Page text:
The stuff I talk about on this site is all connected in some way to sci-fi. This is the usual mix of TV, like DoctorWho, comic books, like 2000 AD, movies, like Pacific Rim 2, ebooks, like On the Steel Breeze, and other such works of futurism, but there is another medium used to express sci-fi ideas that I don’t talk about as often. I’m starting to put that right now, so here is another post about sci-fi music.

One artist who has created as much sci-fi music as almost anyone else is David Bowie, and the song I’m writing about today is not even one of the obvious ones, like SpaceOddity, or Starman. This post is about Lifeon Mars, which is from 1971 and is an excellent eample of the sort of sci-fi being made at the time.

Many people think the lyrics are cryptic, but they really aren’t. They are oblique, and it is possible to read a lot into them, but the basic thread running through the song is clear. It tells the story of a young woman looking at a movie, to escape her dull life and finding it impossible to reach the world promised in the glamorous images. The way Bowie puts it is:

> A sensitive young girl is disappointed with reality... although she's living in the doldrums of reality, she's being told that there's a far greater life somewhere, and she's bitterly disappointed that she doesn't have access to it.

In an interview about writing the song, Bowie called this young woman anomic, a term that comes from French philosophy. Anomie is a condition in which society provides little moral guidance to individuals. It is the breakdown of social bonds between an individual and the community under unruly scenarios resulting in fragmentation of social identity and rejection of self-regulatory values. This results in derangement and an insatiable will. It is the malady of the infinite, because desire without limit can never be fulfilled; it only becomes more intense. Anomie arises from a mismatch between personal or group standards and wider social standards.

This is a very common thread running through the sci-fi of the time, such as A Clockwork Orange, and even 2001: A Space Odyssey itself. In both those work, the characters have trouble relating in a healthy way with society around them. In A Clockwork Orange this results in ultra-violence, while in 2001 the people become robotic and reserved.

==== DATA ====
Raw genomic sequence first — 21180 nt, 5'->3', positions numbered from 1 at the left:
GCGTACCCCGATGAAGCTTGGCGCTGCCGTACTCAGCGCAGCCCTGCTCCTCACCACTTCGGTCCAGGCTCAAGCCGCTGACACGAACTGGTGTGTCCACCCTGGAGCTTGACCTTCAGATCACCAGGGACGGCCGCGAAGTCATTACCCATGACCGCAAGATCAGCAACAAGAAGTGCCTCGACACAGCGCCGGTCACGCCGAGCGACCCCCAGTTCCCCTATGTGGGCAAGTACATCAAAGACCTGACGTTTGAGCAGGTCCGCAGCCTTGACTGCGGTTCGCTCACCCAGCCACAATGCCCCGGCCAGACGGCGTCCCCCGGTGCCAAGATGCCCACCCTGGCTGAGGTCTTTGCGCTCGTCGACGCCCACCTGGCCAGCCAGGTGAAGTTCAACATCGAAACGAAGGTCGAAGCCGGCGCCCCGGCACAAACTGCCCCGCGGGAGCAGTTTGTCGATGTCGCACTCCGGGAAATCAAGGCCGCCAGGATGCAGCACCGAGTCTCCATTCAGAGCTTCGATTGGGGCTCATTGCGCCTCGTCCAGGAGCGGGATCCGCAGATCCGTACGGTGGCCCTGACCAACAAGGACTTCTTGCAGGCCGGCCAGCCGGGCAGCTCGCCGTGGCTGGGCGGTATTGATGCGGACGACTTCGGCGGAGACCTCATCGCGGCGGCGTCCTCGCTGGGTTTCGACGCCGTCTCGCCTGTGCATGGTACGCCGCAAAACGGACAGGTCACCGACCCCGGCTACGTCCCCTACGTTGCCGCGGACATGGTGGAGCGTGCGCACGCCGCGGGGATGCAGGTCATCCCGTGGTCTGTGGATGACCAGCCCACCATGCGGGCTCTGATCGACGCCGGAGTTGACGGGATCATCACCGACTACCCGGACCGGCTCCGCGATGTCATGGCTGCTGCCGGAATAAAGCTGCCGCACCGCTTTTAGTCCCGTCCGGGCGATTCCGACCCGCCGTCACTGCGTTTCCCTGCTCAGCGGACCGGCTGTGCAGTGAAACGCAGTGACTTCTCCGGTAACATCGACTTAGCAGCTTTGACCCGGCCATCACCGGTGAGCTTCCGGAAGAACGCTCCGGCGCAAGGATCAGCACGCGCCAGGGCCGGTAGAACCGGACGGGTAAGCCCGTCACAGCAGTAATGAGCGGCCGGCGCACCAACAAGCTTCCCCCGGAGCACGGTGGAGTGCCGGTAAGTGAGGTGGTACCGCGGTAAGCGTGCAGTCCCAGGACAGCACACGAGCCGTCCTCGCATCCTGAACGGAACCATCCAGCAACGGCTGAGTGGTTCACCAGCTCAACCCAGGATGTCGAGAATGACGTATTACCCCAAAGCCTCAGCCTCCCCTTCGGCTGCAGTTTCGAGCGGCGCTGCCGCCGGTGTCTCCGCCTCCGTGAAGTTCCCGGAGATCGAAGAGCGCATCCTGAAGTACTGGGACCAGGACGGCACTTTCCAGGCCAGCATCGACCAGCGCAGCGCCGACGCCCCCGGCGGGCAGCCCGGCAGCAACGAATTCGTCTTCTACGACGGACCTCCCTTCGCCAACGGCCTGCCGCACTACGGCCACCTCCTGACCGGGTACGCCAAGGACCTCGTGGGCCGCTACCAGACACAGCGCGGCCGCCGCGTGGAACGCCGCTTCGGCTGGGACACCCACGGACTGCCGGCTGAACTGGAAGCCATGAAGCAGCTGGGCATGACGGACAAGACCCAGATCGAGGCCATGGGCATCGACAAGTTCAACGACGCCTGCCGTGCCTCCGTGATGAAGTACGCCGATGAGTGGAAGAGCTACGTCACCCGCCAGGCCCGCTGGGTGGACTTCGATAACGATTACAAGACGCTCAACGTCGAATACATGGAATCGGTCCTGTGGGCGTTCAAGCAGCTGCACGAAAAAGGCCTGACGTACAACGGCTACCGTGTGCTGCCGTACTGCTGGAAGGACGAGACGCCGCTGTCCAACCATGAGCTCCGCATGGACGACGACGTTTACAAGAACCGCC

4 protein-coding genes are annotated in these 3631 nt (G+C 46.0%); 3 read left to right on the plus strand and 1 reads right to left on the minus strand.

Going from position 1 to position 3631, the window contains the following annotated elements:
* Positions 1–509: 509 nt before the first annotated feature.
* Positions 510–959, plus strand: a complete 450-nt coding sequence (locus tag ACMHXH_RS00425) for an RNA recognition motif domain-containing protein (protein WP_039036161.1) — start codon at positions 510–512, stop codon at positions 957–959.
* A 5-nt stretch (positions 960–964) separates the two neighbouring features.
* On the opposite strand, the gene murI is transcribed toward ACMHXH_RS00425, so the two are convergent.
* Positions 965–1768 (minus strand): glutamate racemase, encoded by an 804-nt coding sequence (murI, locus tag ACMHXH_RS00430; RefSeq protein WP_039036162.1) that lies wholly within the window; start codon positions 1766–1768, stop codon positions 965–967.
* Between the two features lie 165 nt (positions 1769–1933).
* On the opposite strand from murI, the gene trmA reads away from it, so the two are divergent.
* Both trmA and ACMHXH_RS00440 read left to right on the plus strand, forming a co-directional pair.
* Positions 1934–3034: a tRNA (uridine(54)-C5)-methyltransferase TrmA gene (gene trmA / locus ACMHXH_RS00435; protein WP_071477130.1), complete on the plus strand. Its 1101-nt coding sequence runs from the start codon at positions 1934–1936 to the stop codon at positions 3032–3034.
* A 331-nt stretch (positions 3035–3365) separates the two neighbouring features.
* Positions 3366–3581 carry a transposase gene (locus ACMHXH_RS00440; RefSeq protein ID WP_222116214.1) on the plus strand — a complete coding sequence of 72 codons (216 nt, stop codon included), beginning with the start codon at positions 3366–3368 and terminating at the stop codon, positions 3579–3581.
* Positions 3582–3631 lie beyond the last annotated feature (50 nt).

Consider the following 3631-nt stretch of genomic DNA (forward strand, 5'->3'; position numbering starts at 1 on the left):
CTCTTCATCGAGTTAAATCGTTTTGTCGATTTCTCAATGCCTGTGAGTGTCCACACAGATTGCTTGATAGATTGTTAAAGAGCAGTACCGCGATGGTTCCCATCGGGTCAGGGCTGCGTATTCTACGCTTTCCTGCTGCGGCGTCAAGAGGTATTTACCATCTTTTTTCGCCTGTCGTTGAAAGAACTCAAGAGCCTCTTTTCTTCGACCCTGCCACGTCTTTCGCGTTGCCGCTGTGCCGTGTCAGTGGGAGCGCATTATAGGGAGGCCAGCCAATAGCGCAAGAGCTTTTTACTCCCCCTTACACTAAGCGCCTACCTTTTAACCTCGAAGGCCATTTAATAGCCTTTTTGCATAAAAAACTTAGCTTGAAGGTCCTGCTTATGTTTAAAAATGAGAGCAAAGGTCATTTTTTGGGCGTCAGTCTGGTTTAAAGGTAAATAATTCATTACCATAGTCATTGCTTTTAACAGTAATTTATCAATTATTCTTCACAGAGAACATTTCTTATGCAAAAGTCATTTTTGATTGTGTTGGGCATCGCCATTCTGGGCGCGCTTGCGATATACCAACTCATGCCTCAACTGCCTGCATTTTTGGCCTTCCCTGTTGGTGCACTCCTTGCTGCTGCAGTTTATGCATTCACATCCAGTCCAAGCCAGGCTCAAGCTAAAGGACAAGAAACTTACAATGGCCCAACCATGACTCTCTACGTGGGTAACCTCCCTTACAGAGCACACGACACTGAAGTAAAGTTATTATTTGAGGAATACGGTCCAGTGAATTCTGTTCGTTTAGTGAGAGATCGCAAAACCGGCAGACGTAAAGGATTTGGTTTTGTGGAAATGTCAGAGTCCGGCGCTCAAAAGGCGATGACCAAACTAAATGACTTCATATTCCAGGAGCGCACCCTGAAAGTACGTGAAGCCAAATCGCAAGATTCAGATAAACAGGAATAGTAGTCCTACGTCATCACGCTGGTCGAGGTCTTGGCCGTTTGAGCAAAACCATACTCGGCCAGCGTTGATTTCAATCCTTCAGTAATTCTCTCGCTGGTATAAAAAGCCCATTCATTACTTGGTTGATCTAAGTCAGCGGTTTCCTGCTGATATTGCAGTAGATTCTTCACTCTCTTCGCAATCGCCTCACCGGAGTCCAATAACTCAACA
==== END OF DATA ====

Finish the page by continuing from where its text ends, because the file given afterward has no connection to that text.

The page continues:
At the end of the song, the young woman asks:

> Is there life on Mars?

To me it seems she is obviously giving up on the idea of Earth and its petty concerns entirely, and wondering if she might not have better luck in outer space. I’m sure we’ve all been there.

The song is great, and the video that goes along with it only increases its iconic status. It is directed by Mick Rock and features Bowie in a costume that Rock says made Bowie look like a space doll. It features Bowie in a minimalist white room - a striking setting that emphasizes his dramatic outfit and alien makeup. He looks like what an emaciated alien could imagine an average 1970s’ British man might look like. He is a calm but intense presence, and seeing him adds a new layer to the song.

The song has a warm place in my heart, and I just found out that the piano part is by RickWakeman, of prog band, Yes, which only endears it to me all the more. Wakeman also played on Space Oddity, and songs by T. Rex, Elton John, and Cat Stevens, before joining Yes. However, I know him from appearances on a British TV game show about music, called Never Mind the Buzzcocks, where he comes across as a gentle spirit.

I went to the Buzzcocks page on TVTropes to refresh my memory of the show and I saw that, one time, he tried to find a connection between Annie Lennox and Jarvis Cocker via a chain of celebrities' names. From Annie Lennox he went to Lennox Lewis, then Lewis Carroll, and somehow from there to a carol service at a Jarvis Cockermouth. Tropes also says he was known for playing the piano with Bill Bailey on the show... in wizard outfits. That fits very well with my memory, and it is amusing to think this whimsical man is involved in a song as profound and clever as Life on Mars.

The lyrics, like I said, are oblique, and it is possible to read a lot of different things into them. To me, the character’s despair at the ridiculous battles that seem important to people of Earth is particularly resonant in our time of Trump and Brexit, so I guess its a song that is going to stay just as relevant as it was in the early 1970s. It is a worthy and important work of sci-fi, referencing space travel and dislocated psychology, and the video is simply mesmerizing. Google it up right now, and enjoy.